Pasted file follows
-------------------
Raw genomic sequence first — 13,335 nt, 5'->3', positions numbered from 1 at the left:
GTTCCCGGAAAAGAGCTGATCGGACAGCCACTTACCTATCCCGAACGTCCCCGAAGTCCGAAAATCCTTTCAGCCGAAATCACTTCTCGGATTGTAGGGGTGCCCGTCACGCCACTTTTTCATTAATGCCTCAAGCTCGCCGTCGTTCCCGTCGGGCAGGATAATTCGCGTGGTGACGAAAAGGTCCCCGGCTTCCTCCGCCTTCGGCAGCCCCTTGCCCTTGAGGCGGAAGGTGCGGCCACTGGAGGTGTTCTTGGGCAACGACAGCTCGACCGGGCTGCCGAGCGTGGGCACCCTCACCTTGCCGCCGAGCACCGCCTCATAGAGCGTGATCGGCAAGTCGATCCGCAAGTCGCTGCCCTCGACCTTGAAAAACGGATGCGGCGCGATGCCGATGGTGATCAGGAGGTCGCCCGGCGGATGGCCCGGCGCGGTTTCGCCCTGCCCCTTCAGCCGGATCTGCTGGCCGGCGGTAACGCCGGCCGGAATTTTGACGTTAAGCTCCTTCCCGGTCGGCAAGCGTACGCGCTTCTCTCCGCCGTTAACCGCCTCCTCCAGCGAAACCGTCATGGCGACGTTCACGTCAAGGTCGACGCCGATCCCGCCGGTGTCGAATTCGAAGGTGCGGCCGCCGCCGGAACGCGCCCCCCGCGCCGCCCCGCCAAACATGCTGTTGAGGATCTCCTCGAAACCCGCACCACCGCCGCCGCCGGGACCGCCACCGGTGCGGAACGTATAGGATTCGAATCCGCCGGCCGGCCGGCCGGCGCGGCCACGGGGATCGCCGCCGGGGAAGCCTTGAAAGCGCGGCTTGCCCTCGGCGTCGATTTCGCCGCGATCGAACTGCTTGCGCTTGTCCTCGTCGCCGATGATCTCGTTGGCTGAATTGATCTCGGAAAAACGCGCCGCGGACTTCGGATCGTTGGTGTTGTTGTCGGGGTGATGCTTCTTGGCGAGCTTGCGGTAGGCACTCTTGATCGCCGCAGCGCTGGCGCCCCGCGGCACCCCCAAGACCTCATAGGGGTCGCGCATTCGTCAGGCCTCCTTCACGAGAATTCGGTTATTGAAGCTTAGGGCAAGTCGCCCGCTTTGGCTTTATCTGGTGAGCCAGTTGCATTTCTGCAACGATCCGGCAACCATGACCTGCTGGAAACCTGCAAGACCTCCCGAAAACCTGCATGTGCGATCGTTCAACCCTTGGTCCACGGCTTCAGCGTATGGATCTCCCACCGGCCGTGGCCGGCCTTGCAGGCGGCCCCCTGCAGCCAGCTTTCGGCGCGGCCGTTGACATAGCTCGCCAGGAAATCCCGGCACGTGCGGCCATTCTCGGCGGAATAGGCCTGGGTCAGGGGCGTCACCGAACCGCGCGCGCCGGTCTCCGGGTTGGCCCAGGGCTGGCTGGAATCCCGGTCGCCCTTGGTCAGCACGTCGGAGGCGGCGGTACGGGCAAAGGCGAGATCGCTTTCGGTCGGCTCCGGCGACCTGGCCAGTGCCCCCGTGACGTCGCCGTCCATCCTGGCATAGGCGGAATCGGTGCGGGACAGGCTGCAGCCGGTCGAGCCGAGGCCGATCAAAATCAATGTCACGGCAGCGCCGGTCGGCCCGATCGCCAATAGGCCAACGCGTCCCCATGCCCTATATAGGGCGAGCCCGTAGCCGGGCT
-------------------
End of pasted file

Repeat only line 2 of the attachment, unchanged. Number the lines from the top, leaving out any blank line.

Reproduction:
GTTCCCGGAAAAGAGCTGATCGGACAGCCACTTACCTATCCCGAACGTCCCCGAAGTCCGAAAATCCTTTCAGCCGAAATCACTTCTCGGATTGTAGGGGTGCCCGTCACGCCACTTTTTCATTAATGCCTCAAGCTCGCCGTCGTTCCCGTCGGGCAGGATAATTCGCGTGGTGACGAAAAGGTCCCCGGCTTCCTCCGCCTTCGGCAGCCCCTTGCCCTTGAGGCGGAAGGTGCGGCCACTGGAGGTGTTCTTGGGCAACGACAGCTCGACCGGGCTGCCGAGCGTGGGCACCCTCACCTTGCCGCCGAGCACCGCCTCATAGAGCGTGATCGGCAAGTCGATCCGCAAGTCGCTGCCCTCGACCTTGAAAAACGGATGCGGCGCGATGCCGATGGTGATCAGGAGGTCGCCCGGCGGATGGCCCGGCGCGGTTTCGCCCTGCCCCTTCAGCCGGATCTGCTGGCCGGCGGTAACGCCGGCCGGAATTTTGACGTTAAGCTCCTTCCCGGTCGGCAAGCGTACGCGCTTCTCTCCGCCGTTAACCGCCTCCTCCAGCGAAACCGTCATGGCGACGTTCACGTCAAGGTCGACGCCGATCCCGCCGGTGTCGAATTCGAAGGTGCGGCCGCCGCCGGAACGCGCCCCCCGCGCCGCCCCGCCAAACATGCTGTTGAGGATCTCCTCGAAACCCGCACCACCGCCGCCGCCGGGACCGCCACCGGTGCGGAACGTATAGGATTCGAATCCGCCGGCCGGCCGGCCGGCGCGGCCACGGGGATCGCCGCCGGGGAAGCCTTGAAAGCGCGGCTTGCCCTCGGCGTCGATTTCGCCGCGATCGAACTGCTTGCGCTTGTCCTCGTCGCCGATGATCTCGTTGGCTGAATTGATCTCGGAAAAACGCGCCGCGGACTTCGGATCGTTGGTGTTGTTGTCGGGGTGATGCTTCTTGGCGAGCTTGCGGTAGGCACTCTTGATCGCCGCAGCGCTGGCGCCCCGCGGCACCCCCAAGACCTCATAGGGGTCGCGCATTCGTCAGGCCTCCTTCACGAGAATTCGGTTATTGAAGCTTAGGGCAAGTCGCCCGCTTTGGCTTTATCTGGTGAGCCAGTTGCATTTCTGCAACGATCCGGCAACCATGACCTGCTGGAAACCTGCAAGACCTCCCGAAAACCTGCATGTGCGATCGTTCAACCCTTGGTCCACGGCTTCAGCGTATGGATCTCCCACCGGCCGTGGCCGGCCTTGCAGGCGGCCCCCTGCAGCCAGCTTTCGGCGCGGCCGTTGACATAGCTCGCCAGGAAATCCCGGCACGTGCGGCCATTCTCGGCGGAATAGGCCTGGGTCAGGGGCGTCACCGAACCGCGCGCGCCGGTCTCCGGGTTGGCCCAGGGCTGGCTGGAATCCCGGTCGCCCTTGGTCAGCACGTCGGAGGCGGCGGTACGGGCAAAGGCGAGATCGCTTTCGGTCGGCTCCGGCGACCTGGCCAGTGCCCCCGTGACGTCGCCGTCCATCCTGGCATAGGCGGAATCGGTGCGGGACAGGCTGCAGCCGGTCGAGCCGAGGCCGATCAAAATCAATGTCACGGCAGCGCCGGTCGGCCCGATCGCCAATAGGCCAACGCGTCCCCATGCCCTATATAGGGCGAGCCCGTAGCCGGGCT